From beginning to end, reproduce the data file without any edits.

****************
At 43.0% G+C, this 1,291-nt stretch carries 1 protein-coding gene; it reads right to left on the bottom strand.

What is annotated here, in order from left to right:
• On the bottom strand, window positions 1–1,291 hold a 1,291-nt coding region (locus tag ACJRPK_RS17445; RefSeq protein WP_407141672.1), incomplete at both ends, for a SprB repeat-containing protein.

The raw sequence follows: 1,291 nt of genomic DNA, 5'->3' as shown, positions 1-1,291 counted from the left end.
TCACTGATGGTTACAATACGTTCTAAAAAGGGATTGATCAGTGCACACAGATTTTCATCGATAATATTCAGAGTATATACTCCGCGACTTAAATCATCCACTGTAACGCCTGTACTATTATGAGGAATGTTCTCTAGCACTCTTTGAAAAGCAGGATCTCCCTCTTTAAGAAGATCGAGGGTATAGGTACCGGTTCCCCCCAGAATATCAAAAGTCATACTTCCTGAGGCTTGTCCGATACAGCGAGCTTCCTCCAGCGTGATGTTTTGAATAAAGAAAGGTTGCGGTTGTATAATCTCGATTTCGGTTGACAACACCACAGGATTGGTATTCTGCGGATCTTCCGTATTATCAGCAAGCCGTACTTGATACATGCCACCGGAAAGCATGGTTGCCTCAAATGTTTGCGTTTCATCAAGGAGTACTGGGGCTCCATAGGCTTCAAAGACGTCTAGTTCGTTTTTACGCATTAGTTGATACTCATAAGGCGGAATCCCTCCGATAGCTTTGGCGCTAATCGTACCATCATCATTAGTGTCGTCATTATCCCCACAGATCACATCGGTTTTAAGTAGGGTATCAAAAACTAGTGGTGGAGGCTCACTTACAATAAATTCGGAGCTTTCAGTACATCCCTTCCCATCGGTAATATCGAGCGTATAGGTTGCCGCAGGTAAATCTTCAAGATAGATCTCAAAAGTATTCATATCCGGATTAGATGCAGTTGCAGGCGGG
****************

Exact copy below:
At 43.0% G+C, this 1,291-nt stretch carries 1 protein-coding gene; it reads right to left on the bottom strand.

What is annotated here, in order from left to right:
• On the bottom strand, window positions 1–1,291 hold a 1,291-nt coding region (locus tag ACJRPK_RS17445; RefSeq protein WP_407141672.1), incomplete at both ends, for a SprB repeat-containing protein.

The raw sequence follows: 1,291 nt of genomic DNA, 5'->3' as shown, positions 1-1,291 counted from the left end.
TCACTGATGGTTACAATACGTTCTAAAAAGGGATTGATCAGTGCACACAGATTTTCATCGATAATATTCAGAGTATATACTCCGCGACTTAAATCATCCACTGTAACGCCTGTACTATTATGAGGAATGTTCTCTAGCACTCTTTGAAAAGCAGGATCTCCCTCTTTAAGAAGATCGAGGGTATAGGTACCGGTTCCCCCCAGAATATCAAAAGTCATACTTCCTGAGGCTTGTCCGATACAGCGAGCTTCCTCCAGCGTGATGTTTTGAATAAAGAAAGGTTGCGGTTGTATAATCTCGATTTCGGTTGACAACACCACAGGATTGGTATTCTGCGGATCTTCCGTATTATCAGCAAGCCGTACTTGATACATGCCACCGGAAAGCATGGTTGCCTCAAATGTTTGCGTTTCATCAAGGAGTACTGGGGCTCCATAGGCTTCAAAGACGTCTAGTTCGTTTTTACGCATTAGTTGATACTCATAAGGCGGAATCCCTCCGATAGCTTTGGCGCTAATCGTACCATCATCATTAGTGTCGTCATTATCCCCACAGATCACATCGGTTTTAAGTAGGGTATCAAAAACTAGTGGTGGAGGCTCACTTACAATAAATTCGGAGCTTTCAGTACATCCCTTCCCATCGGTAATATCGAGCGTATAGGTTGCCGCAGGTAAATCTTCAAGATAGATCTCAAAAGTATTCATATCCGGATTAGATGCAGTTGCAGGCGGG